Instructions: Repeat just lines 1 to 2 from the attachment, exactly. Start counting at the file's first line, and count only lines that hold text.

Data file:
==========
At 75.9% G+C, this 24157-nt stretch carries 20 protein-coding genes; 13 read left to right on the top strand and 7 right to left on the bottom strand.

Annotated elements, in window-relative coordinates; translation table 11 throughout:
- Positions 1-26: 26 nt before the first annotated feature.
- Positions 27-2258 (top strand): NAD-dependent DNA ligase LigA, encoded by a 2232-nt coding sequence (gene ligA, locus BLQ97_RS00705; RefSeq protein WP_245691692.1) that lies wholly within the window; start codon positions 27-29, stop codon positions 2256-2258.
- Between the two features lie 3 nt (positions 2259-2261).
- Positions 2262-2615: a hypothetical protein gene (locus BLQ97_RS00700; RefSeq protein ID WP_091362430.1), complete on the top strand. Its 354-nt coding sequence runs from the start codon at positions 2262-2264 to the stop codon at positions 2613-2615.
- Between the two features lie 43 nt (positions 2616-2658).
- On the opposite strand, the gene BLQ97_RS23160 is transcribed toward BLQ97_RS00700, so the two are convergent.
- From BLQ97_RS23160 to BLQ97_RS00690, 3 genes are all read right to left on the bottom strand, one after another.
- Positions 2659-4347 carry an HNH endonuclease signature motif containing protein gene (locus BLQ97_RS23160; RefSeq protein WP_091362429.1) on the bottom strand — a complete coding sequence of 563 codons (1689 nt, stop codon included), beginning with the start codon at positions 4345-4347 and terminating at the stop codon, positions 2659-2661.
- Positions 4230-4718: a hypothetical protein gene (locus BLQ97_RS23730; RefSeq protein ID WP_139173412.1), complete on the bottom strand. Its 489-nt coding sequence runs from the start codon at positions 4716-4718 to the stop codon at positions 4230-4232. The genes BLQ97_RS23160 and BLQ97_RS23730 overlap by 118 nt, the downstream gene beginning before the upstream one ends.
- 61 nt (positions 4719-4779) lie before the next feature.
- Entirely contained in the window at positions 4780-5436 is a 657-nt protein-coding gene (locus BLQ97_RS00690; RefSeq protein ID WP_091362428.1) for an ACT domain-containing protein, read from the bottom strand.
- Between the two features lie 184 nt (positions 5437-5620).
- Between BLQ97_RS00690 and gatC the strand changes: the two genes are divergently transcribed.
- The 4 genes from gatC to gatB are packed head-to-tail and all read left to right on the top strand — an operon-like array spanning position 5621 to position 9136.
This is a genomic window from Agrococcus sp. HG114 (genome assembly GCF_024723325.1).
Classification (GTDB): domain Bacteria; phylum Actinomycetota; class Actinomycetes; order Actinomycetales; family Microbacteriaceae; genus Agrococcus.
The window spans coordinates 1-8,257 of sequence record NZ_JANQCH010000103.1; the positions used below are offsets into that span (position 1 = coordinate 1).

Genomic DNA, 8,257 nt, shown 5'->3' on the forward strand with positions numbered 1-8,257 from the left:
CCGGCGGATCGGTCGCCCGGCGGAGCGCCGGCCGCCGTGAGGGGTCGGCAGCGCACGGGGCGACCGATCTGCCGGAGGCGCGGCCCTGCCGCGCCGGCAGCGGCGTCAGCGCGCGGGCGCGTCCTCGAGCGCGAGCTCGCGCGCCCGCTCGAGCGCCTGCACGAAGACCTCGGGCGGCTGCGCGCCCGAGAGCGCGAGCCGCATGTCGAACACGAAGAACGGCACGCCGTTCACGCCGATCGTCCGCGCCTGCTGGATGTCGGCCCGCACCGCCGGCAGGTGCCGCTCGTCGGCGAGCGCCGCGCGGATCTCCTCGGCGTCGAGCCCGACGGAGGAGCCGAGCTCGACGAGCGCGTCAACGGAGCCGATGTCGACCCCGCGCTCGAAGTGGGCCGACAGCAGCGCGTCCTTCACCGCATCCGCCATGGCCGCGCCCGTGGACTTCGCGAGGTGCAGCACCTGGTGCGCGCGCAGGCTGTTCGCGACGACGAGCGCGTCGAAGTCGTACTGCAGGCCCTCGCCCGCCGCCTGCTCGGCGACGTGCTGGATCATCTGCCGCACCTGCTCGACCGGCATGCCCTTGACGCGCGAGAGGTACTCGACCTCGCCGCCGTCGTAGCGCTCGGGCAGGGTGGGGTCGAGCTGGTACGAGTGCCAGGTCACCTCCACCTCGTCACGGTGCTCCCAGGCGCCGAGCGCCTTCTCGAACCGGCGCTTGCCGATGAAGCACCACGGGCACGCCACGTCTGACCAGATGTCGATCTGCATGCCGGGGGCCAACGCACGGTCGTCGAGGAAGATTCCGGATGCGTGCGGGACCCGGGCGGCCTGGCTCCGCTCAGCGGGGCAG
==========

At 75.9% G+C, this 24157-nt stretch carries 20 protein-coding genes; 13 read left to right on the top strand and 7 right to left on the bottom strand.

Annotated elements, in window-relative coordinates; translation table 11 throughout: